Dreadful Steelers defense ‘unacceptable’ in loss to Chiefs |

Dreadful Steelers defense ‘unacceptable’ in loss to Chiefs

Christopher Horner | Tribune-Review
Chiefs receiver Tyreek Hill scores past the Steelers’ Sean Davis and Artie Burns during the fourth quarter Sunday, Sept. 16, 2018, at Heinz Field.
Christopher Horner | Tribune-Review
Chiefs tight end Travis Kelce celebrates a first down during the third quarter against the Steelers Sunday, Sept. 16, 2018, at Heinz Field.

In what was a quiet and somber Heinz Field locker room, the Pittsburgh Steelers defensive player who has been in the NFL the longest put his arm around the team’s defensive contributor who has been around the least.

Cornerback Joe Haden was one part offering words of encouragement, one part discussing technique and one part offering tips on improving communication with teammates in his chat with rookie safety Terrell Edmunds.

In a nutshell, that short conversation touched on everything that contributed to what went wrong in the Steelers defense’s dreadful showing during a 42-37 loss to the Kansas City Chiefs on Sunday.

• The absence of Haden, the team’s best cornerback, hurt against what is one of the NFL’s best passing offenses

• Apparent communication issues couldn’t have helped, either, against a team that likes to move quickly

• The secondary allowed more touchdown passes (six) than incompletions (five); no defensive back recorded a statistical pass-defense, let alone an interception

“To keep asking that out of our offense, every single time to go the length of the field, is unacceptable,” defensive captain Cameron Heyward said. “And I just look forward to fixing that.”

The outcomes say the Steelers (0-1-1) are winless through two games this season; the lack of defensive production says the team has allowed an average of 38 points in the four meaningful home games it has played since the December 2017 spinal injury to linebacker Ryan Shazier.

On Sunday, the Steelers allowed touchdown drives on each of the first three drives of each half. It allowed a quarterback who was making his third career start, Patrick Mahomes, to carry a perfect passer rating throughout most of the afternoon. (He would finish with an almost-perfect 154.8 after going 23 for 28 for 326 yards).

“I don’t want to give him too much credit, when we don’t play well,” safety Sean Davis said. “I’m not gonna hate on him; just I can’t really give an honest assessment (of Mahomes) when we didn’t play (our best) against him.”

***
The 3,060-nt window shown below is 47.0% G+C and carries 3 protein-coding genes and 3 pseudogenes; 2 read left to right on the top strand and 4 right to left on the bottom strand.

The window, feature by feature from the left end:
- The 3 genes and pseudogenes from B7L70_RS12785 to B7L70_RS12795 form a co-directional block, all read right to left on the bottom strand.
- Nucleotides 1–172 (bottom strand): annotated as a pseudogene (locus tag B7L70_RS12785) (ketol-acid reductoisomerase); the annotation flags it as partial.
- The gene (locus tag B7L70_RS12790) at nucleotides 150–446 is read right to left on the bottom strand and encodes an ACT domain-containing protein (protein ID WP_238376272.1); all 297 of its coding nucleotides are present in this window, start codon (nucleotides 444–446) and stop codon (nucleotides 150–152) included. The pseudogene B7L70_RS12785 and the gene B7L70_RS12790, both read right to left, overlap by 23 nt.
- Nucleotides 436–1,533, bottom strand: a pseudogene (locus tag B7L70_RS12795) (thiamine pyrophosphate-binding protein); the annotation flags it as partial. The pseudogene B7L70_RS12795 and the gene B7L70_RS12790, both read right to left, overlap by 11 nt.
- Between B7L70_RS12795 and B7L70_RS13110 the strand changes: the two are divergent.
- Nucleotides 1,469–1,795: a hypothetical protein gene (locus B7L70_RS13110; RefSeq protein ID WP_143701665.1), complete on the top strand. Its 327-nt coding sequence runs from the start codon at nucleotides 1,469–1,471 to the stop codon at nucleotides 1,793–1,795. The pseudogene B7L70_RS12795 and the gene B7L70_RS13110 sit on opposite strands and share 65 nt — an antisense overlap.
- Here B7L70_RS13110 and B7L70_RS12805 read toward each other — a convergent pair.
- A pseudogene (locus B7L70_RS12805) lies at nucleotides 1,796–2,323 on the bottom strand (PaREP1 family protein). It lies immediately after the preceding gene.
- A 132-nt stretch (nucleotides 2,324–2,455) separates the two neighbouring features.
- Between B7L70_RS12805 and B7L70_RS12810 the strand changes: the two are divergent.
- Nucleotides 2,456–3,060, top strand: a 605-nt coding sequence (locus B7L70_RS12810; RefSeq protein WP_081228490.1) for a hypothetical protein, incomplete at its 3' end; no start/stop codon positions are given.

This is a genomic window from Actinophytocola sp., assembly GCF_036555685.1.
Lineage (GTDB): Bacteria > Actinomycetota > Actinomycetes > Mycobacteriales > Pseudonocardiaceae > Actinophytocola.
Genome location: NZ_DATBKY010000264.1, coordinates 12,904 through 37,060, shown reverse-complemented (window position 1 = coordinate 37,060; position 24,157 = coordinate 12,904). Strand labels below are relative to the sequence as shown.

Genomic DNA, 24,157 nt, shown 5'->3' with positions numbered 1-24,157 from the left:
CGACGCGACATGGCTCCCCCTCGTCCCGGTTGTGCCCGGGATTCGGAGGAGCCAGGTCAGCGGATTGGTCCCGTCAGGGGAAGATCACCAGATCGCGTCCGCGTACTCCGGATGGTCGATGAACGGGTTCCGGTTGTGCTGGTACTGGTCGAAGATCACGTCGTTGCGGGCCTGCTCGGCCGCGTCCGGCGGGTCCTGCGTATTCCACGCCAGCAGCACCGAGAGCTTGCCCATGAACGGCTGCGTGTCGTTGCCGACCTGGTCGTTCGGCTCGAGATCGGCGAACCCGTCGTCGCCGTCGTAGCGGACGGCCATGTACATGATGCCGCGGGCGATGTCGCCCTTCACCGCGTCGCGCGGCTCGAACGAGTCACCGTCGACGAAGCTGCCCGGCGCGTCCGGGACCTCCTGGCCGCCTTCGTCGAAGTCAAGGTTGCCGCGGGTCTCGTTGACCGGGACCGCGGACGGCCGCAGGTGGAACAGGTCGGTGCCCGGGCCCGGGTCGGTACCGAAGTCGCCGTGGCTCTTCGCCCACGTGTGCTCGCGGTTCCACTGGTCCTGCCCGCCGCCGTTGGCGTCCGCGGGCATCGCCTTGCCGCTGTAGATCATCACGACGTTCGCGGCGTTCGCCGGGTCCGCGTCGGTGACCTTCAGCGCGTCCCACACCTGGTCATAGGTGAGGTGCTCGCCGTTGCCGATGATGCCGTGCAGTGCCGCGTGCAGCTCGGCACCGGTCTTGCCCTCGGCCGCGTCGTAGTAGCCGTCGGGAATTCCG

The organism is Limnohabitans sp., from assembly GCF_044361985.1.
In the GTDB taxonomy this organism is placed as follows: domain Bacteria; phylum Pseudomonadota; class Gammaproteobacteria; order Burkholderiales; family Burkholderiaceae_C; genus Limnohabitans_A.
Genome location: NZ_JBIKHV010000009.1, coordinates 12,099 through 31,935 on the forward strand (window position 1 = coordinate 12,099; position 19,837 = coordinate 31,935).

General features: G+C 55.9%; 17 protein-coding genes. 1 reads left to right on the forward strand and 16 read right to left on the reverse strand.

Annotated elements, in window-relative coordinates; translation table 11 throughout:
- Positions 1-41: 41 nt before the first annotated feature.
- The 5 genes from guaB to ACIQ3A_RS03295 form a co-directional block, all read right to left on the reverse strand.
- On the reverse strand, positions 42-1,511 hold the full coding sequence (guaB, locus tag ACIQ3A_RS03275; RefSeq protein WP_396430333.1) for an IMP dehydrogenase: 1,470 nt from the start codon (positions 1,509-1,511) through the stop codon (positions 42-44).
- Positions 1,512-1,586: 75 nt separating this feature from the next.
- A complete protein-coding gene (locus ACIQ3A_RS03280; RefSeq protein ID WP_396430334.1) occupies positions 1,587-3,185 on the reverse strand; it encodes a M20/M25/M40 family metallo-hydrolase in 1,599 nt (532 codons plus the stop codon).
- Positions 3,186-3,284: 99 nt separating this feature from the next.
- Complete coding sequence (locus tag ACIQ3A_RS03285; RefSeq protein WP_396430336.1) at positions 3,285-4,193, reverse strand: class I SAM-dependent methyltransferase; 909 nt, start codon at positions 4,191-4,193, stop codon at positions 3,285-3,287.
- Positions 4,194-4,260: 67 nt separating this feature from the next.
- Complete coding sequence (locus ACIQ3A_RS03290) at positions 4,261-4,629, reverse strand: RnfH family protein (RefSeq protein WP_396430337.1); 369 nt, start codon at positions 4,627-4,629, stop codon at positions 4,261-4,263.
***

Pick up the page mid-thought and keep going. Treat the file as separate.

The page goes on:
The only plays the defense made were in the fourth quarter: a safety on a Kansas City run from its own 1 and a forced fumble by the front seven (forced by end Heyward and recovered by linebacker Anthony Chickillo) on a short pass.

“(Mahomes) is a good player,” Edmunds said, “but we just didn’t make the plays we were supposed to make.”

While Cameron Sutton started in place of Haden at left cornerback, he was replaced in that role by Coty Sensabaugh before the end of a first quarter. On at least one of the plays Sutton was beaten, though, the mistake was as much mental as it was physical.

It wasn’t the only apparent mental gaffe from the secondary. Multiple times, players were sprinting onto the field and just getting into position as the ball was being snapped. Other times, a 12 th man was running off the field just in time to avoid a flag.

Part of the confusion could be attributed to the abundance of new packages the Steelers are trying to assimilate into their defensive scheme. Mahomes said the Chiefs were aware the Steelers were showing lots of looks.

“We’ve just got to make more plays, and we’ve got to play better,” linebacker Vince Williams said. “That’s really it.”

Chris Adamski is a Tribune-Review staff writer. You can contact Chris at [email protected] or
via Twitter @C_AdamskiTrib.

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